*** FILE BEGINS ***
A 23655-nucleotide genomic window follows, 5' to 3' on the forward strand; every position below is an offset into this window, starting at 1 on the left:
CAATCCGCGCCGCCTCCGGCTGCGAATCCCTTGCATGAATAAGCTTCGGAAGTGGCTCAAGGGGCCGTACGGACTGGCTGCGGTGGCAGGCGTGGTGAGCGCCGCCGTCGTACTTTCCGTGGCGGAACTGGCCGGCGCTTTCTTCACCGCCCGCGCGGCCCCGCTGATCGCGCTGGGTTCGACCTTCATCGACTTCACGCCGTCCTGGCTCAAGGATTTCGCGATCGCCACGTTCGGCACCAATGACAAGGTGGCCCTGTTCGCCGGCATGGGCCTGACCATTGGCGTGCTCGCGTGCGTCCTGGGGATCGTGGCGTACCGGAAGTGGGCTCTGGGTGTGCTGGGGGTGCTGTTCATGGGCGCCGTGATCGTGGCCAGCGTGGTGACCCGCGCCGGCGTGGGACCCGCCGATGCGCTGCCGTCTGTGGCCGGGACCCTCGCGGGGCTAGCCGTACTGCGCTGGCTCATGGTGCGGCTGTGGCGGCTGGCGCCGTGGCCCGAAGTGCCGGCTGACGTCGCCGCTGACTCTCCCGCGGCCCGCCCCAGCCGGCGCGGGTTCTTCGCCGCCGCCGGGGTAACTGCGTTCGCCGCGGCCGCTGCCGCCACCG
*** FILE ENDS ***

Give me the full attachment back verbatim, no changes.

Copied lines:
A 23655-nucleotide genomic window follows, 5' to 3' on the forward strand; every position below is an offset into this window, starting at 1 on the left:
CAATCCGCGCCGCCTCCGGCTGCGAATCCCTTGCATGAATAAGCTTCGGAAGTGGCTCAAGGGGCCGTACGGACTGGCTGCGGTGGCAGGCGTGGTGAGCGCCGCCGTCGTACTTTCCGTGGCGGAACTGGCCGGCGCTTTCTTCACCGCCCGCGCGGCCCCGCTGATCGCGCTGGGTTCGACCTTCATCGACTTCACGCCGTCCTGGCTCAAGGATTTCGCGATCGCCACGTTCGGCACCAATGACAAGGTGGCCCTGTTCGCCGGCATGGGCCTGACCATTGGCGTGCTCGCGTGCGTCCTGGGGATCGTGGCGTACCGGAAGTGGGCTCTGGGTGTGCTGGGGGTGCTGTTCATGGGCGCCGTGATCGTGGCCAGCGTGGTGACCCGCGCCGGCGTGGGACCCGCCGATGCGCTGCCGTCTGTGGCCGGGACCCTCGCGGGGCTAGCCGTACTGCGCTGGCTCATGGTGCGGCTGTGGCGGCTGGCGCCGTGGCCCGAAGTGCCGGCTGACGTCGCCGCTGACTCTCCCGCGGCCCGCCCCAGCCGGCGCGGGTTCTTCGCCGCCGCCGGGGTAACTGCGTTCGCCGCGGCCGCTGCCGCCACCG